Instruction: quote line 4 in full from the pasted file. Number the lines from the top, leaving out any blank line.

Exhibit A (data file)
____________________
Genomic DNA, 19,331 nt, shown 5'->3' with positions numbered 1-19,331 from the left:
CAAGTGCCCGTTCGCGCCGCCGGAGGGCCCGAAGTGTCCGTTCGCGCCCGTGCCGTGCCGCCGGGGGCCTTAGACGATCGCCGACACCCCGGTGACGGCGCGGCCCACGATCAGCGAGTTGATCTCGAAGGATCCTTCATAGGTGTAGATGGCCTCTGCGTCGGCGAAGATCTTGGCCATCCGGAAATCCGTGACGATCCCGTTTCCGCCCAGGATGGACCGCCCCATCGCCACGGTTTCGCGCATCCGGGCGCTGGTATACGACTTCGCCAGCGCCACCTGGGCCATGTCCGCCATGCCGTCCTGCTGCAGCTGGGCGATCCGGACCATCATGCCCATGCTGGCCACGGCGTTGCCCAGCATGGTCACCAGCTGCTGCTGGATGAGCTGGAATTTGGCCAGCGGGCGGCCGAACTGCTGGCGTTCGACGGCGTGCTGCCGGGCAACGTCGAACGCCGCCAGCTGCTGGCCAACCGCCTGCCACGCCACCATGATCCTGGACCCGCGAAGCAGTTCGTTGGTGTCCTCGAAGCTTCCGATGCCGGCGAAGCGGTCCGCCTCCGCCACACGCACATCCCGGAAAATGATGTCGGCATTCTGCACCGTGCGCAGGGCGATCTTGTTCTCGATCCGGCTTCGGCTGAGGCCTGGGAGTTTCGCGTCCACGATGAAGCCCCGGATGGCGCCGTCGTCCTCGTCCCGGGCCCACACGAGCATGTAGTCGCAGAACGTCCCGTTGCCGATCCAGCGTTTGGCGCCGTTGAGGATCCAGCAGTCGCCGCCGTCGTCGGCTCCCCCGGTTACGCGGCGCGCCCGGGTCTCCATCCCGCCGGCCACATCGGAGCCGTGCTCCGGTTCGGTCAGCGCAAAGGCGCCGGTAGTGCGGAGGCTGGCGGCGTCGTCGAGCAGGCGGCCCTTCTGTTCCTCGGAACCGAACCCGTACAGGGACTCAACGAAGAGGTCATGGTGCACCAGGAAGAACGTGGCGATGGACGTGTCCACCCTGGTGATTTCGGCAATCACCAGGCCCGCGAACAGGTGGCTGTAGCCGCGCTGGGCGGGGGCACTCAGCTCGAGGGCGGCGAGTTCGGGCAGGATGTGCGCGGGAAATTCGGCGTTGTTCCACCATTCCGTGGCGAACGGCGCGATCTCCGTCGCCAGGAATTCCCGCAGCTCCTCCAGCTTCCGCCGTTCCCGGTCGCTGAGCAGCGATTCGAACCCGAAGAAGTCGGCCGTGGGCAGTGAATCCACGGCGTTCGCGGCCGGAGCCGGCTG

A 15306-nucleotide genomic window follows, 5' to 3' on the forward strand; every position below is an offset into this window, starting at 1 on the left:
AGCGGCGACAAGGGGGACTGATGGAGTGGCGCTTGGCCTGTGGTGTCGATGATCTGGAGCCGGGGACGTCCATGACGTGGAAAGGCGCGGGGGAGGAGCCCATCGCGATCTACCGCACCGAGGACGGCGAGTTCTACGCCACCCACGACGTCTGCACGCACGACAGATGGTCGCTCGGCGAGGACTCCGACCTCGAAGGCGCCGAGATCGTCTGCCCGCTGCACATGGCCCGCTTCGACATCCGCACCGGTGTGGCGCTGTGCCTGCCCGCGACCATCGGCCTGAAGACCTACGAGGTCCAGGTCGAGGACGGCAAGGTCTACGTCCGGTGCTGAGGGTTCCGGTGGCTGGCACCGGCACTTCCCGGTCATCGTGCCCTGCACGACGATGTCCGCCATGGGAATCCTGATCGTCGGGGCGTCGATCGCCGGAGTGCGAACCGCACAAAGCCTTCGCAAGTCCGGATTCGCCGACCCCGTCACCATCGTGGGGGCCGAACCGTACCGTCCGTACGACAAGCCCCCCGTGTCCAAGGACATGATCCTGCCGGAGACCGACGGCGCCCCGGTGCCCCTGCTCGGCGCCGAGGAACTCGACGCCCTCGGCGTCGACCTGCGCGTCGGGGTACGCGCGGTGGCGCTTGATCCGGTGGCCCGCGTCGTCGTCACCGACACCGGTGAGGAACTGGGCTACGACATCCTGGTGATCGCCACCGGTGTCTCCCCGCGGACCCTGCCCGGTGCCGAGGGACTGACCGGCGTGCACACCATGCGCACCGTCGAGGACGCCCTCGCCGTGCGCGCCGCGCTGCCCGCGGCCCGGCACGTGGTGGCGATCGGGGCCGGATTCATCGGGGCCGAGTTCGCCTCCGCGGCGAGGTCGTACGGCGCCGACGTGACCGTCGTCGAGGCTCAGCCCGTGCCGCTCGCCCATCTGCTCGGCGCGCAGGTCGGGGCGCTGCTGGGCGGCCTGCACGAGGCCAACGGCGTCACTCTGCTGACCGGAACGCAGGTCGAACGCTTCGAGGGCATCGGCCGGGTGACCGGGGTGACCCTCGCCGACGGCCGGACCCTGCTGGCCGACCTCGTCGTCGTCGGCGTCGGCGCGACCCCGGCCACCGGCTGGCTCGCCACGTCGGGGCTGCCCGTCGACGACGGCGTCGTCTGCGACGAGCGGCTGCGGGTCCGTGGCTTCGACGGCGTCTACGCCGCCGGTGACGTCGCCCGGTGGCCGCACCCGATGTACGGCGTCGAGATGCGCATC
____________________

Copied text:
AGCGGCGACAAGGGGGACTGATGGAGTGGCGCTTGGCCTGTGGTGTCGATGATCTGGAGCCGGGGACGTCCATGACGTGGAAAGGCGCGGGGGAGGAGCCCATCGCGATCTACCGCACCGAGGACGGCGAGTTCTACGCCACCCACGACGTCTGCACGCACGACAGATGGTCGCTCGGCGAGGACTCCGACCTCGAAGGCGCCGAGATCGTCTGCCCGCTGCACATGGCCCGCTTCGACATCCGCACCGGTGTGGCGCTGTGCCTGCCCGCGACCATCGGCCTGAAGACCTACGAGGTCCAGGTCGAGGACGGCAAGGTCTACGTCCGGTGCTGAGGGTTCCGGTGGCTGGCACCGGCACTTCCCGGTCATCGTGCCCTGCACGACGATGTCCGCCATGGGAATCCTGATCGTCGGGGCGTCGATCGCCGGAGTGCGAACCGCACAAAGCCTTCGCAAGTCCGGATTCGCCGACCCCGTCACCATCGTGGGGGCCGAACCGTACCGTCCGTACGACAAGCCCCCCGTGTCCAAGGACATGATCCTGCCGGAGACCGACGGCGCCCCGGTGCCCCTGCTCGGCGCCGAGGAACTCGACGCCCTCGGCGTCGACCTGCGCGTCGGGGTACGCGCGGTGGCGCTTGATCCGGTGGCCCGCGTCGTCGTCACCGACACCGGTGAGGAACTGGGCTACGACATCCTGGTGATCGCCACCGGTGTCTCCCCGCGGACCCTGCCCGGTGCCGAGGGACTGACCGGCGTGCACACCATGCGCACCGTCGAGGACGCCCTCGCCGTGCGCGCCGCGCTGCCCGCGGCCCGGCACGTGGTGGCGATCGGGGCCGGATTCATCGGGGCCGAGTTCGCCTCCGCGGCGAGGTCGTACGGCGCCGACGTGACCGTCGTCGAGGCTCAGCCCGTGCCGCTCGCCCATCTGCTCGGCGCGCAGGTCGGGGCGCTGCTGGGCGGCCTGCACGAGGCCAACGGCGTCACTCTGCTGACCGGAACGCAGGTCGAACGCTTCGAGGGCATCGGCCGGGTGACCGGGGTGACCCTCGCCGACGGCCGGACCCTGCTGGCCGACCTCGTCGTCGTCGGCGTCGGCGCGACCCCGGCCACCGGCTGGCTCGCCACGTCGGGGCTGCCCGTCGACGACGGCGTCGTCTGCGACGAGCGGCTGCGGGTCCGTGGCTTCGACGGCGTCTACGCCGCCGGTGACGTCGCCCGGTGGCCGCACCCGATGTACGGCGTCGAGATGCGCATC